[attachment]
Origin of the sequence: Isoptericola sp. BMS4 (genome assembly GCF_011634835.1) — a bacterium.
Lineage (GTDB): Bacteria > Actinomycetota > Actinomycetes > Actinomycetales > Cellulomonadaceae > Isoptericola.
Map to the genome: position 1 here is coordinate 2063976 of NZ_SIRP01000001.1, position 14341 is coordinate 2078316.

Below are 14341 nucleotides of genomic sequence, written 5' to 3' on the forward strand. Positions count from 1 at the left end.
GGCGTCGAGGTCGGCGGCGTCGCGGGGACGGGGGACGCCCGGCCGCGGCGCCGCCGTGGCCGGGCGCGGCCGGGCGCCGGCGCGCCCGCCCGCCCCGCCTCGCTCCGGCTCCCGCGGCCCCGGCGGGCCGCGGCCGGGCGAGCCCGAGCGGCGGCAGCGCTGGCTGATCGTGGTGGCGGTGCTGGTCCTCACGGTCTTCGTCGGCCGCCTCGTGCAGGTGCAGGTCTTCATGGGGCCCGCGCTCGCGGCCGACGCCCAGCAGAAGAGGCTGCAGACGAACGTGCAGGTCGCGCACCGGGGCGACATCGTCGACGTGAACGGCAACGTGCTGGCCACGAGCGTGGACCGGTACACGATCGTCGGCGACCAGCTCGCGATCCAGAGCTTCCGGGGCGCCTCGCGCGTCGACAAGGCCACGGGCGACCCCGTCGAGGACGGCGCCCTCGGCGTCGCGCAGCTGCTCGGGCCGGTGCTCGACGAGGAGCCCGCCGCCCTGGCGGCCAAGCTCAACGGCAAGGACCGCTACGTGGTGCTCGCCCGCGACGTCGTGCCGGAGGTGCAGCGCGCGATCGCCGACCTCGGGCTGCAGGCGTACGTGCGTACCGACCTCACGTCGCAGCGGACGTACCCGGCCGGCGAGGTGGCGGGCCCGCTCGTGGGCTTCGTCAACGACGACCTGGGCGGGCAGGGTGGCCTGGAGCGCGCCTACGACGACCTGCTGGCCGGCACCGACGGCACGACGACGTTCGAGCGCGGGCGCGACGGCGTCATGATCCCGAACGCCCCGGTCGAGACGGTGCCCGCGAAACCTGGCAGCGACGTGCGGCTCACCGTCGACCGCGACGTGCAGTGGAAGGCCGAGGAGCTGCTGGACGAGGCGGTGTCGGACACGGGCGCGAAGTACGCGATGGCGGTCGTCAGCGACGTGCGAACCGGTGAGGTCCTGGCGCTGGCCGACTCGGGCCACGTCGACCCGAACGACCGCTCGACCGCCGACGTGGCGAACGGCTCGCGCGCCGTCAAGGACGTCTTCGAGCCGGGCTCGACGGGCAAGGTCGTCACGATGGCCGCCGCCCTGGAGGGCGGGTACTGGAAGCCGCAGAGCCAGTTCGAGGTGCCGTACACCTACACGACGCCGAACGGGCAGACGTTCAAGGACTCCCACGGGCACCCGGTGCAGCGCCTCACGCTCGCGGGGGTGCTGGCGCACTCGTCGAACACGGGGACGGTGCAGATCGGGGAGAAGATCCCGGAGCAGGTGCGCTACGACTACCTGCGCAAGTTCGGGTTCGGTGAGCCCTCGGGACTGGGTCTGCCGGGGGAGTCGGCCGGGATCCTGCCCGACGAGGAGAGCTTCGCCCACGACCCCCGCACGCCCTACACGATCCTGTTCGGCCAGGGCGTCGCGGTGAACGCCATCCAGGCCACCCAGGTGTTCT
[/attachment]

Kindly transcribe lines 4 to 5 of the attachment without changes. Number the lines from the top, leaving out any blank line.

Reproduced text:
Below are 14341 nucleotides of genomic sequence, written 5' to 3' on the forward strand. Positions count from 1 at the left end.
GGCGTCGAGGTCGGCGGCGTCGCGGGGACGGGGGACGCCCGGCCGCGGCGCCGCCGTGGCCGGGCGCGGCCGGGCGCCGGCGCGCCCGCCCGCCCCGCCTCGCTCCGGCTCCCGCGGCCCCGGCGGGCCGCGGCCGGGCGAGCCCGAGCGGCGGCAGCGCTGGCTGATCGTGGTGGCGGTGCTGGTCCTCACGGTCTTCGTCGGCCGCCTCGTGCAGGTGCAGGTCTTCATGGGGCCCGCGCTCGCGGCCGACGCCCAGCAGAAGAGGCTGCAGACGAACGTGCAGGTCGCGCACCGGGGCGACATCGTCGACGTGAACGGCAACGTGCTGGCCACGAGCGTGGACCGGTACACGATCGTCGGCGACCAGCTCGCGATCCAGAGCTTCCGGGGCGCCTCGCGCGTCGACAAGGCCACGGGCGACCCCGTCGAGGACGGCGCCCTCGGCGTCGCGCAGCTGCTCGGGCCGGTGCTCGACGAGGAGCCCGCCGCCCTGGCGGCCAAGCTCAACGGCAAGGACCGCTACGTGGTGCTCGCCCGCGACGTCGTGCCGGAGGTGCAGCGCGCGATCGCCGACCTCGGGCTGCAGGCGTACGTGCGTACCGACCTCACGTCGCAGCGGACGTACCCGGCCGGCGAGGTGGCGGGCCCGCTCGTGGGCTTCGTCAACGACGACCTGGGCGGGCAGGGTGGCCTGGAGCGCGCCTACGACGACCTGCTGGCCGGCACCGACGGCACGACGACGTTCGAGCGCGGGCGCGACGGCGTCATGATCCCGAACGCCCCGGTCGAGACGGTGCCCGCGAAACCTGGCAGCGACGTGCGGCTCACCGTCGACCGCGACGTGCAGTGGAAGGCCGAGGAGCTGCTGGACGAGGCGGTGTCGGACACGGGCGCGAAGTACGCGATGGCGGTCGTCAGCGACGTGCGAACCGGTGAGGTCCTGGCGCTGGCCGACTCGGGCCACGTCGACCCGAACGACCGCTCGACCGCCGACGTGGCGAACGGCTCGCGCGCCGTCAAGGACGTCTTCGAGCCGGGCTCGACGGGCAAGGTCGTCACGATGGCCGCCGCCCTGGAGGGCGGGTACTGGAAGCCGCAGAGCCAGTTCGAGGTGCCGTACACCTACACGACGCCGAACGGGCAGACGTTCAAGGACTCCCACGGGCACCCGGTGCAGCGCCTCACGCTCGCGGGGGTGCTGGCGCACTCGTCGAACACGGGGACGGTGCAGATCGGGGAGAAGATCCCGGAGCAGGTGCGCTACGACTACCTGCGCAAGTTCGGGTTCGGTGAGCCCTCGGGACTGGGTCTGCCGGGGGAGTCGGCCGGGATCCTGCCCGACGAGGAGAGCTTCGCCCACGACCCCCGCACGCCCTACACGATCCTGTTCGGCCAGGGCGTCGCGGTGAACGCCATCCAGGCCACCCAGGTGTTCT